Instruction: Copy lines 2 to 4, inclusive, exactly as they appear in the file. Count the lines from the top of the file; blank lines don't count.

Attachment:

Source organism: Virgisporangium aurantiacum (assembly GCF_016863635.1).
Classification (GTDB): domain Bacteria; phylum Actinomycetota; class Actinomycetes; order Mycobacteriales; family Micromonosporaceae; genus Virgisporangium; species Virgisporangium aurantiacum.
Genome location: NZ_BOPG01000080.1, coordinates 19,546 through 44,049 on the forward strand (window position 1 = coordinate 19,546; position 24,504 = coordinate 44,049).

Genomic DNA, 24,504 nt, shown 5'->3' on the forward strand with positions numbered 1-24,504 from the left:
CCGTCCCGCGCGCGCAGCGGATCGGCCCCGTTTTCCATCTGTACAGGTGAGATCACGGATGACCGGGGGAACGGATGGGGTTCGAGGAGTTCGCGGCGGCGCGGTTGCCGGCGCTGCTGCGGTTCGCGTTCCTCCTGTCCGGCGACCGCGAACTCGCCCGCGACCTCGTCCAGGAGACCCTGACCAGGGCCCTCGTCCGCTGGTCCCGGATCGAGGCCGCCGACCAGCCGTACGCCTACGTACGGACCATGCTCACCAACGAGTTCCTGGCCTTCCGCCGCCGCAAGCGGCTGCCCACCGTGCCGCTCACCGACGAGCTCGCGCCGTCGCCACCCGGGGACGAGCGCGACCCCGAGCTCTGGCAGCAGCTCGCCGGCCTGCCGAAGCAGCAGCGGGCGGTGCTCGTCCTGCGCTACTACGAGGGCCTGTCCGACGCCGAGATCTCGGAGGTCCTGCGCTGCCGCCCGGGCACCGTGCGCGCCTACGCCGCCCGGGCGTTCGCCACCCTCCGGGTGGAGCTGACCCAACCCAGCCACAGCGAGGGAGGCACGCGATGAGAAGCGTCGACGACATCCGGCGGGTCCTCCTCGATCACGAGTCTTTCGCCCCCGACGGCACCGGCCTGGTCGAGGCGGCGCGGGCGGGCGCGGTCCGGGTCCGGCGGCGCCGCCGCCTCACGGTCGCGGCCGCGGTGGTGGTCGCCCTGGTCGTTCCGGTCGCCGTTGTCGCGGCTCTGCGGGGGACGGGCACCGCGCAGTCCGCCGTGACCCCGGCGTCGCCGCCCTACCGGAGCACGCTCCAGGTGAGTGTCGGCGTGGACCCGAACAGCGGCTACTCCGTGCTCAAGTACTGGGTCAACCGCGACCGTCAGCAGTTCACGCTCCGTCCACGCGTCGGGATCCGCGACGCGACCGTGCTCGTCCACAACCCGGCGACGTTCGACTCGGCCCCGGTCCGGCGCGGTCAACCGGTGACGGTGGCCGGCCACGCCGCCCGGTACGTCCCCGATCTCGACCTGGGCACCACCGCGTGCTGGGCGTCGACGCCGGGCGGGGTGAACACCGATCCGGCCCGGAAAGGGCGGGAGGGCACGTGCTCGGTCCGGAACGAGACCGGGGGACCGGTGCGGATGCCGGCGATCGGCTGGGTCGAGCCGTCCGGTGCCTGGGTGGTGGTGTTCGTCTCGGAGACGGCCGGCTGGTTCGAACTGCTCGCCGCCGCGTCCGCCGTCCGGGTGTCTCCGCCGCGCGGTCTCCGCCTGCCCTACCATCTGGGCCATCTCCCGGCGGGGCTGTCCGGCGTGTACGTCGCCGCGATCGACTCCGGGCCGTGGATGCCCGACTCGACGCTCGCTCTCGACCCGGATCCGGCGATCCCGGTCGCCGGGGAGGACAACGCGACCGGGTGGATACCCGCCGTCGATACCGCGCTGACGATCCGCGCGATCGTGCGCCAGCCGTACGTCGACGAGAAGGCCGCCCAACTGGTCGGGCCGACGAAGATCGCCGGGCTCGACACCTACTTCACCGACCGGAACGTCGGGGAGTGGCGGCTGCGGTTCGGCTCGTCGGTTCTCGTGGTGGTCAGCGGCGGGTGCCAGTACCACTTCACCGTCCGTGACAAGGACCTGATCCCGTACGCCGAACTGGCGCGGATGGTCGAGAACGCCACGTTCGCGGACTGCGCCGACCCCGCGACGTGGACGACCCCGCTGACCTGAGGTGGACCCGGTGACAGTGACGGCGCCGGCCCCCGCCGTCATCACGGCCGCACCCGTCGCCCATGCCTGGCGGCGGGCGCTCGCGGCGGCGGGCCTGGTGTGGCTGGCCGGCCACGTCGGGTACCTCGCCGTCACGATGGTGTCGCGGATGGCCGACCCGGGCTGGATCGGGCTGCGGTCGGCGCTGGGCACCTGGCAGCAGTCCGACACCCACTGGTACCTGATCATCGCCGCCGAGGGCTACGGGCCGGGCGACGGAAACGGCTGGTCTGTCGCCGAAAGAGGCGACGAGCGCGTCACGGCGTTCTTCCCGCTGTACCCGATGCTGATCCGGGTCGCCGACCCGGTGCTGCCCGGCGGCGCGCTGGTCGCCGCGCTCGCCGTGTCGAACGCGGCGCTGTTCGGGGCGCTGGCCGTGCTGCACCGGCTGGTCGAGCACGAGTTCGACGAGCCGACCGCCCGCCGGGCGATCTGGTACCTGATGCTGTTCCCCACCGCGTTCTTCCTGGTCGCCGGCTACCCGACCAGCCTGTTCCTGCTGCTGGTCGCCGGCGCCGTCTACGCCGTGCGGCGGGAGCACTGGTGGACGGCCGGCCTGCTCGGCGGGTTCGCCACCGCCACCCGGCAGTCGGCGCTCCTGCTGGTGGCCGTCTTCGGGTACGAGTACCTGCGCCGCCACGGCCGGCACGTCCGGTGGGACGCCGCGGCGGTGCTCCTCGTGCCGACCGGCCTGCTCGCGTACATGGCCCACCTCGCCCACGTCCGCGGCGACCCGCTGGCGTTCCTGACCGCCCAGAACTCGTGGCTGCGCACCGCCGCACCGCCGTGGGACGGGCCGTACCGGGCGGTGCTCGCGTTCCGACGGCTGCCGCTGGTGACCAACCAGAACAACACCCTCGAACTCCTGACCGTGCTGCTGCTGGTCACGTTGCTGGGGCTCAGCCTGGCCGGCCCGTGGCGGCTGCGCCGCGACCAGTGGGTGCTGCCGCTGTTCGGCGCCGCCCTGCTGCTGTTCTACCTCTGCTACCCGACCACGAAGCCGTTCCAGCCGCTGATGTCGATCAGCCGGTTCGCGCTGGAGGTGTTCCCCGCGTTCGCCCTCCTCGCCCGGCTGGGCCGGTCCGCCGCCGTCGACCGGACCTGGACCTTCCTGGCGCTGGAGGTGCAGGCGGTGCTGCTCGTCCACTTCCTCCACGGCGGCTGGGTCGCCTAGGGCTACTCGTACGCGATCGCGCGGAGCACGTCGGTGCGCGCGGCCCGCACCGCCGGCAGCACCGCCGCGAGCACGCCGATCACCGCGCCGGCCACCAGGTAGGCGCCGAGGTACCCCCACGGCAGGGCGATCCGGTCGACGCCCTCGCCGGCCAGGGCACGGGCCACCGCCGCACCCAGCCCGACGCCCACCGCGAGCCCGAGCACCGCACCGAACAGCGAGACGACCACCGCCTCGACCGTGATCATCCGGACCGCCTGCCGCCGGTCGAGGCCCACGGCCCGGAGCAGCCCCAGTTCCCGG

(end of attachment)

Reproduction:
Classification (GTDB): domain Bacteria; phylum Actinomycetota; class Actinomycetes; order Mycobacteriales; family Micromonosporaceae; genus Virgisporangium; species Virgisporangium aurantiacum.
Genome location: NZ_BOPG01000080.1, coordinates 19,546 through 44,049 on the forward strand (window position 1 = coordinate 19,546; position 24,504 = coordinate 44,049).

Genomic DNA, 24,504 nt, shown 5'->3' on the forward strand with positions numbered 1-24,504 from the left: